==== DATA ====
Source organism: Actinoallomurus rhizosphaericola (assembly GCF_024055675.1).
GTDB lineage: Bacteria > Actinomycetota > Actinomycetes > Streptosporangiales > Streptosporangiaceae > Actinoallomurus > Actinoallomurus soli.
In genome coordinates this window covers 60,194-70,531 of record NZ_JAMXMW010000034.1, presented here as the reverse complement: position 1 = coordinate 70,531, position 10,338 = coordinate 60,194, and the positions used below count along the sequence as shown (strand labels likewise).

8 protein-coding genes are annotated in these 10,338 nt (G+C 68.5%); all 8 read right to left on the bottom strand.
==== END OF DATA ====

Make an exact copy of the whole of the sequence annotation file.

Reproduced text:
Source organism: Actinoallomurus rhizosphaericola (assembly GCF_024055675.1).
GTDB lineage: Bacteria > Actinomycetota > Actinomycetes > Streptosporangiales > Streptosporangiaceae > Actinoallomurus > Actinoallomurus soli.
In genome coordinates this window covers 60,194-70,531 of record NZ_JAMXMW010000034.1, presented here as the reverse complement: position 1 = coordinate 70,531, position 10,338 = coordinate 60,194, and the positions used below count along the sequence as shown (strand labels likewise).

8 protein-coding genes are annotated in these 10,338 nt (G+C 68.5%); all 8 read right to left on the bottom strand.